As shown on the maps below, the occultation happens over most of North America except the southwest and west. For most of the continent, both the disappearance and reappearance occur after sunrise in broad daylight; observers in these areas will certainly need a telescope.
In fact, you'll probably need a telescope to see Spica disappear on the Moon's bright limb even if this happens in darkness; the glare of the sunlit lunar surface will overwhelm the star some seconds before disappearance if you look with only binoculars or the unaided eye.
Unfortunately, this means you will need a telescope for every person watching — unless you rig a camcorder to point into the eyepiece so people can watch the screen. (Be sure to get the whole setup built, tested, and working a day or two beforehand; then put it aside ready to go.)
Spica's reappearance from behind the Moon's dark limb should be more dramatic — but by then more observers will be in daylight, and you'll have to be watching at just the right moment.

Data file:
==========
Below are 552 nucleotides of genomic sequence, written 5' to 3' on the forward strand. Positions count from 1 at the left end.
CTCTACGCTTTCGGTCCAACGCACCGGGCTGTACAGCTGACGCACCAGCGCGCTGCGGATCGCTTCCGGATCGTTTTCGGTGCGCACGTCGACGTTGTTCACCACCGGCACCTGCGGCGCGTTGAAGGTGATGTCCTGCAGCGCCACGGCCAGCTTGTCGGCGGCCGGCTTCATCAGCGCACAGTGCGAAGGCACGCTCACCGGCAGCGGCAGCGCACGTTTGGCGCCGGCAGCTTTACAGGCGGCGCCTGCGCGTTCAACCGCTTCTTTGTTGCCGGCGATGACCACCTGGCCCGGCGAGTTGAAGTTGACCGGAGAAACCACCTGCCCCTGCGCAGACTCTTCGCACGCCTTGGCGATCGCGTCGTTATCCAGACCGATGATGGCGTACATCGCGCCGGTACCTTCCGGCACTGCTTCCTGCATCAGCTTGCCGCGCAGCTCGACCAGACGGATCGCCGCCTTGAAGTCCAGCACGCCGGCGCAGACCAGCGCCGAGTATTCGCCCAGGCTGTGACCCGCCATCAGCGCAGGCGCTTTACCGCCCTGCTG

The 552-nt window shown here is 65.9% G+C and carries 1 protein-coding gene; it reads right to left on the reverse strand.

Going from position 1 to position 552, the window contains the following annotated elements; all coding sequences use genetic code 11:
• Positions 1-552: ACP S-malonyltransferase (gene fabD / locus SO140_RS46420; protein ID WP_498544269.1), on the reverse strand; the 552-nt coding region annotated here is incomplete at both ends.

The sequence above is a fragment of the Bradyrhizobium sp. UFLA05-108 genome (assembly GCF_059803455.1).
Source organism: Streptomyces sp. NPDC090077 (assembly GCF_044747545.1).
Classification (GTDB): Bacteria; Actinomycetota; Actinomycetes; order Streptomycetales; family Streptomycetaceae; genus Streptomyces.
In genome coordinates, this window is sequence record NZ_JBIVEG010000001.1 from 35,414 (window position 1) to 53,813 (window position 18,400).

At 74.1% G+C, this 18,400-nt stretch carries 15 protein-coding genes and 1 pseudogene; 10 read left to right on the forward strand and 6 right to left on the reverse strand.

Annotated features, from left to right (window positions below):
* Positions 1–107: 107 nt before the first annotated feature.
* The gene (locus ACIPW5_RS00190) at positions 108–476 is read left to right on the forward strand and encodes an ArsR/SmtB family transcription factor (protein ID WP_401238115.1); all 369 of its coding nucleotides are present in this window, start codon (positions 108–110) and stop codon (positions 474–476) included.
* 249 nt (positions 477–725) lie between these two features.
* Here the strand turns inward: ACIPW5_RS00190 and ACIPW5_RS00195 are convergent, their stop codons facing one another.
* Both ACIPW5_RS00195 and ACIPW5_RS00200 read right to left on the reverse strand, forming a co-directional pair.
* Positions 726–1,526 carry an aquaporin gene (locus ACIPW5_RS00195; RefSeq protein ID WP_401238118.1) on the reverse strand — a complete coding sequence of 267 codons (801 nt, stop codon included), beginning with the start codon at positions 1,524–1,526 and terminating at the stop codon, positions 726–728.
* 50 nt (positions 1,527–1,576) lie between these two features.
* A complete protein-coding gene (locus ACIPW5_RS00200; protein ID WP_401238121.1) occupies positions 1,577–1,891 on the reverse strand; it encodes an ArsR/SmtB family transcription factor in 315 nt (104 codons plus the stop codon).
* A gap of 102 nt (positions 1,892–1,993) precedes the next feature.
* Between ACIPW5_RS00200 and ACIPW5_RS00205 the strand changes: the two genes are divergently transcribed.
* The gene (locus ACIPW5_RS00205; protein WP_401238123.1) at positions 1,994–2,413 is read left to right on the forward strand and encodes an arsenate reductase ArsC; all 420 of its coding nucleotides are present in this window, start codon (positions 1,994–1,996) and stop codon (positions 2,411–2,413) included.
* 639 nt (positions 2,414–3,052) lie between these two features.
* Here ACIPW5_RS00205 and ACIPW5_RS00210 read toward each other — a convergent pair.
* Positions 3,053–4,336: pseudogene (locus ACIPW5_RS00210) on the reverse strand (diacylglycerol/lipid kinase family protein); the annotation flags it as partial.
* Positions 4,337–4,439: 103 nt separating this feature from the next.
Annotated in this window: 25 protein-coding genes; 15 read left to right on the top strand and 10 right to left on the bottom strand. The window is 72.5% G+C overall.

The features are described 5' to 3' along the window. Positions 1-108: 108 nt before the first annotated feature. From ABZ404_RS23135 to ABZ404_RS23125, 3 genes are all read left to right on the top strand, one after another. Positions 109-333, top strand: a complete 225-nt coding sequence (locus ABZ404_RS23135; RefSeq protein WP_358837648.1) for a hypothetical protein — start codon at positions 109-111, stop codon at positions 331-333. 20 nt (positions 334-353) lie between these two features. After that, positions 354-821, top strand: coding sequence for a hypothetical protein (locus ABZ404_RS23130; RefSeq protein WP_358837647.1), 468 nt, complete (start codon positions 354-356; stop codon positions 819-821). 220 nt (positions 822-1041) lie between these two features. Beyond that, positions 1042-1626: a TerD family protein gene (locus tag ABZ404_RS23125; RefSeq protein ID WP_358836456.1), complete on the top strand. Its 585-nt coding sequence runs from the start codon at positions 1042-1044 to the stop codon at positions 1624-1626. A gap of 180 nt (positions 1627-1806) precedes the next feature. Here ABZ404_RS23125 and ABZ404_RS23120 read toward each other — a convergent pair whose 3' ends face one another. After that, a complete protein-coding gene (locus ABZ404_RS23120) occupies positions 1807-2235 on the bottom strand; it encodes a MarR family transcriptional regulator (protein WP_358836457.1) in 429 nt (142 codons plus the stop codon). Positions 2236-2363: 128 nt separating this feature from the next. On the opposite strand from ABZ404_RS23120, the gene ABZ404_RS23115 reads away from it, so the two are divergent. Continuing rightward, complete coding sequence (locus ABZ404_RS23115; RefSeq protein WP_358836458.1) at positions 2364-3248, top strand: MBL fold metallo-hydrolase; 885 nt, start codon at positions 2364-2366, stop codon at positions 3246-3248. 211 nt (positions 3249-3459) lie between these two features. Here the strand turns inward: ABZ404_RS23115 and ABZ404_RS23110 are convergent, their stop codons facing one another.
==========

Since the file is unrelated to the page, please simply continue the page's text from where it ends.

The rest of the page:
Times and Places
You can find the times of Spica's disappearance and reappearance at your site using the maps here. (Click on them to get the full-size versions.) At your location, interpolate between the yellow time lines to get the Universal Time of the event. The maps also indicate whether your location will be in darkness, morning twilight, or broad daylight at the time. Even if the event happens after sunup, you should have no trouble finding the Moon in the southern part of your sky with the naked eye (given clear, crisp air) and picking up Spica next to the Moon with a telescope.
We also list time predictions and other details for many cities in a PDF-format table.
To see where on the Moon's limb Spica will disappear — and more important, where it will reappear — interpolate between city tracks on the Moon diagram at the top of this page.
Whatever else you'll be doing on December 25th, you can make it a special astronomical day to remember.